In vitro studies show that melatonin is more effective than glutathione in scavenging toxic hydroxyl radicals, and also more efficient than vitamin E in neutralizing peroxyl radicals which can induce DNA damage.

Melatonin has been found to be helpful when used with dogs who have “thunder-phobia,” other noise-related reactions and other stressful situations. Melatonin has been used effectively to reduce seizures in dogs that seize between 11 PM and 6 AM. Quite a few members of our Canine Epilepsy community have also discovered that it seems to lessen the freque3ncy and/or severity of seizures at other times at the day.

An article in the May 2000 issue of The Whole Dog Journal is an article on melatonin and the positive results with noise and thunder-phobic dogs. The article begins on page 3 and is titled “Bring in Da Noise.” The article has comments by Dr. Dodman and Dr. Linda Aronson.

Dr. Nicholas Dodman and his colleague Dr. Linda Aronson of the behavioral section at Tufts New England Veterinary Medical Center had been looking for something that would help reduce canine thunderstorm phobias when they discovered research papers on the effect of melatonin. Research indicated a positive effect of melatonin on dogs that continually lick their flanks as well as a calming effect on chickens in overcrowded conditions.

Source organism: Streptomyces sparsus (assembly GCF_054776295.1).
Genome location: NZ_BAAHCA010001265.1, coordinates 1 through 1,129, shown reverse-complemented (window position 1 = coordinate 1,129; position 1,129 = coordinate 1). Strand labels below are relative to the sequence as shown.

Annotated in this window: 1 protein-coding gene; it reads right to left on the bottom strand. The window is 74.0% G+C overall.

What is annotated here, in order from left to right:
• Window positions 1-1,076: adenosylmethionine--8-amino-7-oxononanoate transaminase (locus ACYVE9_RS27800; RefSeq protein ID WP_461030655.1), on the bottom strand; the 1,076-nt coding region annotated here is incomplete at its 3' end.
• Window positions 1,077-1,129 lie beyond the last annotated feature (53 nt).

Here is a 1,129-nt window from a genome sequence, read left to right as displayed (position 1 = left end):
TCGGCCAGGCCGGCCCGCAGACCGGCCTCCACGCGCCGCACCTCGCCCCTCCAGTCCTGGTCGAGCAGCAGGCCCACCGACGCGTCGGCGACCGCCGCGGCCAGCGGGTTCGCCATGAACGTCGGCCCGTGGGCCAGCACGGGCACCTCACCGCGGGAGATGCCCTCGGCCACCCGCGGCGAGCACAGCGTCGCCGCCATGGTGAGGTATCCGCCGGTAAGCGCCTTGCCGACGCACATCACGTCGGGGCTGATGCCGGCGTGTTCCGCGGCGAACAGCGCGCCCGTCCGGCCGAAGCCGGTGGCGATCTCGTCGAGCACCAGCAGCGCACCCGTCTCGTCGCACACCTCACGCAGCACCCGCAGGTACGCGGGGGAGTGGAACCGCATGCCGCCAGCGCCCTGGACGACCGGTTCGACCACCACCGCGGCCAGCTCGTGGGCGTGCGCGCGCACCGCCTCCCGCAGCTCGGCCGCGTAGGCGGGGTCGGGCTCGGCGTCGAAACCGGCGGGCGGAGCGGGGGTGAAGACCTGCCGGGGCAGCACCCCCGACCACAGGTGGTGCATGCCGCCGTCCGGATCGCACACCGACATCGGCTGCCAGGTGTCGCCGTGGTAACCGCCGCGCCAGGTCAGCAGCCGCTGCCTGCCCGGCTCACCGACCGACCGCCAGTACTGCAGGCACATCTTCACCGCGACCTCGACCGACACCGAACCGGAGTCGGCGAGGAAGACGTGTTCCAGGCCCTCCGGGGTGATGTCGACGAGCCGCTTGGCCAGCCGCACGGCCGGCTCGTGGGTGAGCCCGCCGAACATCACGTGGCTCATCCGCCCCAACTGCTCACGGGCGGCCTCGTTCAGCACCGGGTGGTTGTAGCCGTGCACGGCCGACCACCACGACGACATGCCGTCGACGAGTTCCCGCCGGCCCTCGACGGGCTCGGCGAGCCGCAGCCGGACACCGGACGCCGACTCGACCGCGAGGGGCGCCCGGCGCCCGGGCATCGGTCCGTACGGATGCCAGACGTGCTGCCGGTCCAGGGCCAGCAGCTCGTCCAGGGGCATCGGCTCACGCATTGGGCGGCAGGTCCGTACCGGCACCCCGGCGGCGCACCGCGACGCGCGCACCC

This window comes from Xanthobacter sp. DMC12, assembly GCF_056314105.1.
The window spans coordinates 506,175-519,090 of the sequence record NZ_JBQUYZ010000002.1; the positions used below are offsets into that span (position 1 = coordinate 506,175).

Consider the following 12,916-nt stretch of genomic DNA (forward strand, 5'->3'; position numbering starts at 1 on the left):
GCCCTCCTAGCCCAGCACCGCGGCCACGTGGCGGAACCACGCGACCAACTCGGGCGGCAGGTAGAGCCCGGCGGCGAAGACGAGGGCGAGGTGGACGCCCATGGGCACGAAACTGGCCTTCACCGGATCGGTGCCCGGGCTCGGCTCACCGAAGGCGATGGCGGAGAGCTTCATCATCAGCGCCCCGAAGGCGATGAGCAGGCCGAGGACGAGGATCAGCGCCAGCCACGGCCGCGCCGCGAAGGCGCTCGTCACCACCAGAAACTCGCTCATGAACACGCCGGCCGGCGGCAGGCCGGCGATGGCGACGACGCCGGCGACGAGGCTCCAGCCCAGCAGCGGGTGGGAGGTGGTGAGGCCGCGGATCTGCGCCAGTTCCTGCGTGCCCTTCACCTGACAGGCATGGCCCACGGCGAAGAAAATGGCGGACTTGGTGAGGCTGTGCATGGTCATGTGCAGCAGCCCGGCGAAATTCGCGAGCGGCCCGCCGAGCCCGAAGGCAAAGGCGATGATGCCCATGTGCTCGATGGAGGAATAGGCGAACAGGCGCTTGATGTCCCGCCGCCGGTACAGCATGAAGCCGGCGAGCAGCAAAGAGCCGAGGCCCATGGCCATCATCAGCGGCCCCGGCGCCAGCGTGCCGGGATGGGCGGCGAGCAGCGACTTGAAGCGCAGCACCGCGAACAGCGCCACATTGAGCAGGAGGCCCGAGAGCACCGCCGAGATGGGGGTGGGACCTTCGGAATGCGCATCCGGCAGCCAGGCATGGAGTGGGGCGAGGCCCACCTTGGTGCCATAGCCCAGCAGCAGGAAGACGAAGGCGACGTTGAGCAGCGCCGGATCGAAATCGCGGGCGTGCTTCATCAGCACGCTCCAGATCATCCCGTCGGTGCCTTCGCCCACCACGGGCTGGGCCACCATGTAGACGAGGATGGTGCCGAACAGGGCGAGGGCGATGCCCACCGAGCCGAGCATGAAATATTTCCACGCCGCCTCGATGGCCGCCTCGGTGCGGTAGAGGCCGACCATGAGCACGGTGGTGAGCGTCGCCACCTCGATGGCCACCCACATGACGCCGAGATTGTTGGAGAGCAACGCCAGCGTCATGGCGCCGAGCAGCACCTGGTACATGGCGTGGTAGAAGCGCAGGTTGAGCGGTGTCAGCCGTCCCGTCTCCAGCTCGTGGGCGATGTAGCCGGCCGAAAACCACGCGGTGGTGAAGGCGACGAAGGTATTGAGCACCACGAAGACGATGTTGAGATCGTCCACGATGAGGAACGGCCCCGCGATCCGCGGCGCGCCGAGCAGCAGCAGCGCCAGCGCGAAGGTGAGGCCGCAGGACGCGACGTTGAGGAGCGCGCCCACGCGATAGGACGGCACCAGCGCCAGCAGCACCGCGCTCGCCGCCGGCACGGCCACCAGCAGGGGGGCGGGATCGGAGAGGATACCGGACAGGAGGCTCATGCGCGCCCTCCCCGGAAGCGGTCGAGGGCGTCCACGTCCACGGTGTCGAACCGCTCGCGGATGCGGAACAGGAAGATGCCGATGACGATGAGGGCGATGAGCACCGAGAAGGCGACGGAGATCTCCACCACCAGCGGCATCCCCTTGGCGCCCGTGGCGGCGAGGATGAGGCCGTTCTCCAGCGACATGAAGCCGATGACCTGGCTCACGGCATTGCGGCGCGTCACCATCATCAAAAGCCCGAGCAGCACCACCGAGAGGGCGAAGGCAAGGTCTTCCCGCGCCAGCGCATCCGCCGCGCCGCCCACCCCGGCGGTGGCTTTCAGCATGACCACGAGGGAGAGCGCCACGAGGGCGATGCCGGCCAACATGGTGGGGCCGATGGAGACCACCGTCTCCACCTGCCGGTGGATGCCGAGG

Drs. Dodman and Aronson wondered whether melatonin might work on noise phobic dogs. The first dog to try it was Dr. Aronson’s own Bearded Collie who had severe thunder phobia after lightning struck very near her house. The effect of the melatonin was dramatic. The dog simply stopped being afraid instead of tearing around the house and digging at the carpets. The melatonin did not put her to sleep, she stayed awake and alert — just not bothered by the thunder.